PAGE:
It was a routine mapping mission in June 1943 for the crew of the Flying Fortress, a.k.a Old 666, or as routine as any flight over a Japanese-held Pacific island could be during WWII. Sure enough, the Japanese on the ground had spotted them flying at 25,000 feet and fighters were readying for take off. There was no avoiding the dogfight that was coming. The pressing question was, would the Flying Fortress survive the battle?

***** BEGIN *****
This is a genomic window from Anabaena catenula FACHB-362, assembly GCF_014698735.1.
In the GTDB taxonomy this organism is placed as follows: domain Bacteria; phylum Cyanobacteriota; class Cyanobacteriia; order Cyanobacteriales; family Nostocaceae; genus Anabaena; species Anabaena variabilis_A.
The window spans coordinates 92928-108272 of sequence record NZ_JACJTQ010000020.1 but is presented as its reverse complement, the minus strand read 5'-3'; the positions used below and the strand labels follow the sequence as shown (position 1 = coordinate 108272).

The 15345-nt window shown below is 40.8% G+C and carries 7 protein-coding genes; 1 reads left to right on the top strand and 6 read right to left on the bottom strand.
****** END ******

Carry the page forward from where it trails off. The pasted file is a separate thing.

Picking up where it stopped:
Pilots and aircrew can be a superstitious lot. And flying an aircraft with the tag “666” could well be asking for trouble. That number is, of course, known as a symbol that’s linked to Satan. This superstition is said to have its roots in the New Testament’s Book of Revelation, where 666 is the “number of the beast.”
Fanciful beliefs aside, there’s no doubt that this particular Flying Fortress, or B-17E 41-2666 to give its full identifying number, had seen its fair share of bad luck. In fact, so much so that the plane had actually earned the nickname “Hard Luck Hattie.” But for the purposes of this piece, we’ll stick to the friendlier name of Old 666.